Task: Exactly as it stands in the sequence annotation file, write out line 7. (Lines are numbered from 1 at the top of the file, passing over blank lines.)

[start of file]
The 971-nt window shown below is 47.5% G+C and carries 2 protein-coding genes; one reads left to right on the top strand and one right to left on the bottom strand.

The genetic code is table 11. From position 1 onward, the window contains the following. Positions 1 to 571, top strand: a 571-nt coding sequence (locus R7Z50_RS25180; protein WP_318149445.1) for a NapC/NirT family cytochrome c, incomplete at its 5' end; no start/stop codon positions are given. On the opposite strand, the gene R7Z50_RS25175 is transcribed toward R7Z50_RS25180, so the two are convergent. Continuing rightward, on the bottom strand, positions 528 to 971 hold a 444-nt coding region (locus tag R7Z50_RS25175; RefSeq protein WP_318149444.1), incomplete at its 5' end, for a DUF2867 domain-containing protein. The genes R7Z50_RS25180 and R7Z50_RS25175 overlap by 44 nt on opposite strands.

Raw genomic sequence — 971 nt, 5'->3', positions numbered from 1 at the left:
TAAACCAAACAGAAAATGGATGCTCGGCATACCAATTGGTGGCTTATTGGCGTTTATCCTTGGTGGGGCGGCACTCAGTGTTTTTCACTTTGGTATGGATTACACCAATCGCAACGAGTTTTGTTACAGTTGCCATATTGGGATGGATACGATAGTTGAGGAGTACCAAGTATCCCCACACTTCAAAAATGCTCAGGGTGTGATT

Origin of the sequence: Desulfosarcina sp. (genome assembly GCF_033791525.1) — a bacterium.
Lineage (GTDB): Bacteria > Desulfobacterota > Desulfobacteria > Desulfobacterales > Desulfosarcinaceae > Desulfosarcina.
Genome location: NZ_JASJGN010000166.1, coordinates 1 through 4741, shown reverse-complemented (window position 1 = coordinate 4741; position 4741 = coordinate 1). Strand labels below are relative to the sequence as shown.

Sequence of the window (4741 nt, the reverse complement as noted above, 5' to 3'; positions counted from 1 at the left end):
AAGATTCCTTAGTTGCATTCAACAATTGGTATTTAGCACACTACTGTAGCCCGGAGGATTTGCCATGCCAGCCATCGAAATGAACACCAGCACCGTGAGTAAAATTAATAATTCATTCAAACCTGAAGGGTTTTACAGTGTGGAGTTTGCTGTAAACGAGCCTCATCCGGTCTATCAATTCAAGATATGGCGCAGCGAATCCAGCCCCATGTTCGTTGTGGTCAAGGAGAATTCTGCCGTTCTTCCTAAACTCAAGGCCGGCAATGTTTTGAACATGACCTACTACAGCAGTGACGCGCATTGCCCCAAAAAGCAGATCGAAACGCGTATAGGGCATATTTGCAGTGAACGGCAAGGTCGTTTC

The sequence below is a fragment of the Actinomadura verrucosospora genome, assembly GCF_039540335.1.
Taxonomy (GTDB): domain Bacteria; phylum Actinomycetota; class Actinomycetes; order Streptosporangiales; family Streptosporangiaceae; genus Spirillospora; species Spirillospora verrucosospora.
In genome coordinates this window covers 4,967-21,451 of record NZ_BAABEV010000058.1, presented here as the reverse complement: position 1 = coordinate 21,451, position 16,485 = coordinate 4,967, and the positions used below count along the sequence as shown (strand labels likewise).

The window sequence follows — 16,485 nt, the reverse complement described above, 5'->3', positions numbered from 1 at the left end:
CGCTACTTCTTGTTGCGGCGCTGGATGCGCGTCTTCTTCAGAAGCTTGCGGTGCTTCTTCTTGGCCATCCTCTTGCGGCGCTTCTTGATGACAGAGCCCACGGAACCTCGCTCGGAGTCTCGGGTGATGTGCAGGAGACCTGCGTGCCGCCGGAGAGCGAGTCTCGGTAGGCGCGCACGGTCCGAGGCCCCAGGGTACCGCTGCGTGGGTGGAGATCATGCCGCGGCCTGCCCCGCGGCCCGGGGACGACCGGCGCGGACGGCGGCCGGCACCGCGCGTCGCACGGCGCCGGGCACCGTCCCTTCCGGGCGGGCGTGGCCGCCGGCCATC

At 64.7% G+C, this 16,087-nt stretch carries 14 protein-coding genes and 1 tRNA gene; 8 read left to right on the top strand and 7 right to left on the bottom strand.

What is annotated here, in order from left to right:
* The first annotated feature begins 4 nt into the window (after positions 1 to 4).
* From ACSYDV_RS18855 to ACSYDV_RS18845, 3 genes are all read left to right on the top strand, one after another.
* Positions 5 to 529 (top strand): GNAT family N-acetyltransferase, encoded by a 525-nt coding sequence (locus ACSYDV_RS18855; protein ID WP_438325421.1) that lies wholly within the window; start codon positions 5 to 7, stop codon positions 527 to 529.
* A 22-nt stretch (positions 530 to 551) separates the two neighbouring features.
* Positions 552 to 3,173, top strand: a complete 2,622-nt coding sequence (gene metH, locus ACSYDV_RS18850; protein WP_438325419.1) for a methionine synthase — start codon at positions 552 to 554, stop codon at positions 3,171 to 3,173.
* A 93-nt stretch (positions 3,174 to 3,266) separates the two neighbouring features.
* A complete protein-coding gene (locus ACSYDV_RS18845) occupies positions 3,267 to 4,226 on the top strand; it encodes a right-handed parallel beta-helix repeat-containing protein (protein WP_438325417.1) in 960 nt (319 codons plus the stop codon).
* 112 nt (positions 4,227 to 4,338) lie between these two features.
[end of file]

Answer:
Genome location: NZ_JASJGN010000166.1, coordinates 1 through 4741, shown reverse-complemented (window position 1 = coordinate 4741; position 4741 = coordinate 1). Strand labels below are relative to the sequence as shown.